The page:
GCSEs represent a major coming of age milestone for thousands of 16-year-olds across the UK every year. For many, GCSEs are the final traditional exam on their path to their first career. For others, the exams are a stepping stone to an exploration of a brand new sphere of learning.

As a parent, you want to help your child in everything that he or she partakes in. The current educational climate is now more competitive than ever, with university entry requirements rising every year. Your child will certainly be feeling the pressure and you’re going to want to support them as efficiently as possible.

It can be a difficult time for both you and your child. You don’t want to risk starting preparation too early and having your child burn out but you also don’t want them to leave it too late and start cramming. We will guide you on when is best to start preparing your children for GCSEs and some of the best ways you can support them along the way.

How Can Parents Make a Difference?

Sometimes a parent may feel powerless. That their children and their education will be determined by factors out of their control. This could not be further from the truth. Parental support is 8 times more important in determining a child’s academic success than
social class.

The good news is that you don’t need to be an expert in any of the subjects your child chooses in order to make a real difference. You also don’t need to give up your life and other responsibilities, you just need to know how best to spend the time you do have.

One of the hardest demands on students is that of understanding the long-term importance of doing the best they can and learning to shelve short-term fun at times in the interest of long-term benefits. Children will also differ in their levels of maturity, their ability to take responsibility for their learning, organisational skills and levels of motivation.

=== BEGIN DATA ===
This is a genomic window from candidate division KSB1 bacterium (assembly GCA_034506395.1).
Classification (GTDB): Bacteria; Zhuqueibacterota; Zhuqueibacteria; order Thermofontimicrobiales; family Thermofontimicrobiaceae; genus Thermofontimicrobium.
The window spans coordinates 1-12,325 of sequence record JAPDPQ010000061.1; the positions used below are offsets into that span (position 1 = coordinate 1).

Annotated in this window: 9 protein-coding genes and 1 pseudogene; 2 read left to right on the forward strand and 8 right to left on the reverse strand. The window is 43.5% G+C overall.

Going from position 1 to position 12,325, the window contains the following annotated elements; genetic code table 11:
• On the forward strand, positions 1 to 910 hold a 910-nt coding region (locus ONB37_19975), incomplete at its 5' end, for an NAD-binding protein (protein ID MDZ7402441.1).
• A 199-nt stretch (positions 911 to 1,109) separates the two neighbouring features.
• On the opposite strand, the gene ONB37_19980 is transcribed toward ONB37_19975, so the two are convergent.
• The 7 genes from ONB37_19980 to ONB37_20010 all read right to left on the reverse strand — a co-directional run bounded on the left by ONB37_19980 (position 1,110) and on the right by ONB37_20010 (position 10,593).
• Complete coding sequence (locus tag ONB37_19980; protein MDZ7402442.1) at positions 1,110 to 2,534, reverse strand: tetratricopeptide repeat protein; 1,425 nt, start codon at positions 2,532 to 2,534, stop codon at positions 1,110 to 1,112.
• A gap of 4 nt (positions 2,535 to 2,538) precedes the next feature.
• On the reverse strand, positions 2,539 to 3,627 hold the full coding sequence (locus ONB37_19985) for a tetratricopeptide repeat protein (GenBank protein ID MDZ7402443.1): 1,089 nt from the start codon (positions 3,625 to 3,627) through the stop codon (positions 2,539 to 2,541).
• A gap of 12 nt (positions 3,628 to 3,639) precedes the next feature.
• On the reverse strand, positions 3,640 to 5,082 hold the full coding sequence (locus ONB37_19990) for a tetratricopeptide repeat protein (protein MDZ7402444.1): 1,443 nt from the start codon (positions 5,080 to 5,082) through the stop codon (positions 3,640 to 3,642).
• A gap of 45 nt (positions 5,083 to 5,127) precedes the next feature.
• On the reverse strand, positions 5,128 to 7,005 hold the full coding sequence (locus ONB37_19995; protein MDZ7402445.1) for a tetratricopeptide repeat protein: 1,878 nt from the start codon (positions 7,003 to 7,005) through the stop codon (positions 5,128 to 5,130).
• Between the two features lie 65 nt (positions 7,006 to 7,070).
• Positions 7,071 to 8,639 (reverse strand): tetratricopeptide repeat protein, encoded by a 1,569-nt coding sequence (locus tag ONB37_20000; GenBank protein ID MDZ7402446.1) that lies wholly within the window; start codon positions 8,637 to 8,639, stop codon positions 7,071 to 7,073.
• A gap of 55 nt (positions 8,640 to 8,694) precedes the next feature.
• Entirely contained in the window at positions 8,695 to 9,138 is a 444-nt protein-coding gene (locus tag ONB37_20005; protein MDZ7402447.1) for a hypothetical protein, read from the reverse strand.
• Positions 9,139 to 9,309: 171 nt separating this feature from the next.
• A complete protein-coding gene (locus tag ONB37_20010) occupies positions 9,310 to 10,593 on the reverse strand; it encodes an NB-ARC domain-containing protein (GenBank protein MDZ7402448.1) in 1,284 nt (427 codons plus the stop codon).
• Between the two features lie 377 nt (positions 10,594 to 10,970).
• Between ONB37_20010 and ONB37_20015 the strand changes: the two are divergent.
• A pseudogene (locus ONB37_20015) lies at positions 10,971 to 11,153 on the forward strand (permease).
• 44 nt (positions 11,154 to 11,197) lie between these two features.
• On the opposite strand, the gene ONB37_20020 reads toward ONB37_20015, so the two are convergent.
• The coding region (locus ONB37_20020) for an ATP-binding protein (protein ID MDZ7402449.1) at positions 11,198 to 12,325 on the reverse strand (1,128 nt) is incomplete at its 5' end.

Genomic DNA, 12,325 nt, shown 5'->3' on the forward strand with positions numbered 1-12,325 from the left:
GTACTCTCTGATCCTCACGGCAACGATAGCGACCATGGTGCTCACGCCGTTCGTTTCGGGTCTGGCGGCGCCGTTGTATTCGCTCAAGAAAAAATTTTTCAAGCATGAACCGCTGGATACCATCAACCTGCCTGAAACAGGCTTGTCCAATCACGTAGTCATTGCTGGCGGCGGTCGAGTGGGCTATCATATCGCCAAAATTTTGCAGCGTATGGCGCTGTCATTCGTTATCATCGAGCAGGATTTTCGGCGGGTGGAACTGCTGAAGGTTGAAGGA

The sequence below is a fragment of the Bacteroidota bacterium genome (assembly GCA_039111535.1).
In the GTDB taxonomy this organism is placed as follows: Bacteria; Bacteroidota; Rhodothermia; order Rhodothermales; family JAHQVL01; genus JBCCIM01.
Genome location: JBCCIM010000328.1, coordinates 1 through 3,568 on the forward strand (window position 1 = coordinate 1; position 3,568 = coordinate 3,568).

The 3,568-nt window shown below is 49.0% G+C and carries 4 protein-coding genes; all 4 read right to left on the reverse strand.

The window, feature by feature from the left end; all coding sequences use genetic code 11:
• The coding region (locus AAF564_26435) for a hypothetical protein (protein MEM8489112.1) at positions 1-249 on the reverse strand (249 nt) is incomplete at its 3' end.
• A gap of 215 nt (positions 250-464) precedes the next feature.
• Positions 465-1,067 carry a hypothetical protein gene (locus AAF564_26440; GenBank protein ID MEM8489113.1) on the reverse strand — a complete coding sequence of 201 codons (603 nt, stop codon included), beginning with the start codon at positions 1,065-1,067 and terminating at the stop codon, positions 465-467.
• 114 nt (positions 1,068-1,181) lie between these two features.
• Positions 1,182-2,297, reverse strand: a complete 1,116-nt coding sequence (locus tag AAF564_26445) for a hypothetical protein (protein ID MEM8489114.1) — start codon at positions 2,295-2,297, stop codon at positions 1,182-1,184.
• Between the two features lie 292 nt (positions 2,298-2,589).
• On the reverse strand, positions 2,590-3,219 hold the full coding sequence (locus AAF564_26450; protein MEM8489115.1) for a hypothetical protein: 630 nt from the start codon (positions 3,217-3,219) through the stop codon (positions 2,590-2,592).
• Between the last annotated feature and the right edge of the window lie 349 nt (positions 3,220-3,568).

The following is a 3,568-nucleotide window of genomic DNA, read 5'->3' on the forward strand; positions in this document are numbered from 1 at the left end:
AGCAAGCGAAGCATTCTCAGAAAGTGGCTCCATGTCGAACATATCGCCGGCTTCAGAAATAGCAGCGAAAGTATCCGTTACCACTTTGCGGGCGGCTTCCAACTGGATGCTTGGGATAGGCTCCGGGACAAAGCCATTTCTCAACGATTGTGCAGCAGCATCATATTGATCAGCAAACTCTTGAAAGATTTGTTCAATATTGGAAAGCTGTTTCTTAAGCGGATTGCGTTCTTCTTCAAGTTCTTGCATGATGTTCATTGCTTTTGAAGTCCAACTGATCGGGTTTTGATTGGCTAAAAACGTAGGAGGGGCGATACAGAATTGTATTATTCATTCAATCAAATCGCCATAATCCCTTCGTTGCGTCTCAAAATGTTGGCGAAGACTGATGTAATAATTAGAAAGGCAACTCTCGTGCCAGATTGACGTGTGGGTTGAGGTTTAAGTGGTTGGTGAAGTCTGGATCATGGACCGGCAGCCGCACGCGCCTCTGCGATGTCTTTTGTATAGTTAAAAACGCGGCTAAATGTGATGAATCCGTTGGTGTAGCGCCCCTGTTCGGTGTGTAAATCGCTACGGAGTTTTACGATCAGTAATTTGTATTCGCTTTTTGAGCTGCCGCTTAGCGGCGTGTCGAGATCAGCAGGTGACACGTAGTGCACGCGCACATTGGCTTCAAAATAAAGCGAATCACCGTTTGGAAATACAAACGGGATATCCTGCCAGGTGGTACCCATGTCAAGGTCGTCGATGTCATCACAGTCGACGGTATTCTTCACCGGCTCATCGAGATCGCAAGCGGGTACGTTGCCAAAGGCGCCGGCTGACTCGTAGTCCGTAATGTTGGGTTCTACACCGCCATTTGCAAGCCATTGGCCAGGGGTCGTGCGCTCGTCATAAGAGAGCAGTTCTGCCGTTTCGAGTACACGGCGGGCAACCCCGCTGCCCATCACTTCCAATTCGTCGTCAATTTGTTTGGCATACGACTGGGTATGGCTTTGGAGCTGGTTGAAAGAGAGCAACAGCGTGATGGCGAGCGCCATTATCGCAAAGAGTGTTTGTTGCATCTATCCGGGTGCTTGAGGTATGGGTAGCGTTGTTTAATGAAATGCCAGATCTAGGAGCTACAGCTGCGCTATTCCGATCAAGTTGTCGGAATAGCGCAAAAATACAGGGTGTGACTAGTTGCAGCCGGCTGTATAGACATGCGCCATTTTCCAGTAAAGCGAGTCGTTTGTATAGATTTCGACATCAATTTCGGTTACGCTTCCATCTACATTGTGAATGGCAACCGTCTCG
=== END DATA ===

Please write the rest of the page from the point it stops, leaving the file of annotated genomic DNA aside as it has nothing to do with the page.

This is where parents come in. Your support, encouragement and interest can make a spectacular difference to your child’s motivation and ability to cope with the academic and organisational demands during the exam period.

How Have GCSEs Changed?

GCSEs were introduced in 1988, as the more student-friendly O levels. The new qualification established a national qualification for school leavers at 16 and offered a wider subject range – a welcome change to students with more specific learning interests.

GCSE grading worked on a letter scale, from A to G, with a GCSE C a rough equivalent to a C at O Level. This was changed by the government in 2016 after an overhaul of the GCSE exams.

So now instead of being graded with A, A, B, C, D, E, F or G, papers are now given a 9, 8, 7, 6, 5, 4, 3, 2 or 1 grading. The highest three grades (9, 8 and 7) are replacements for A and A, with the top 20% of those being graded 9.

This might sound confusing, but essentially a new standard has been set. There are 3 top grades instead of 2 now, so in essence, the new level 9s are equivalent to an A**. This gives students more room to excel and achieve higher results.

However, there is a bigger emphasis placed on exams. The new courses include much less coursework than before, with only some of the more practical subjects like Dance, Art and Drama containing this element of assessment. Most exams will now also be taken at the end of a two-year course, removing the module system that was previously in place for some subjects.

Due to this, supporting your children with exams and revision is more important than ever.

How to Be There for Your Child

It is very important that your child can grow and learn things at his or her own pace, but if you are worried about situations, it is equally important to step in and take care of it. Unfortunately, it is a delicate subject, and it is crucial, as a mother or father, that you do not become too overpowering. In fact, this could have the opposite effect and adversely discourage your child from learning.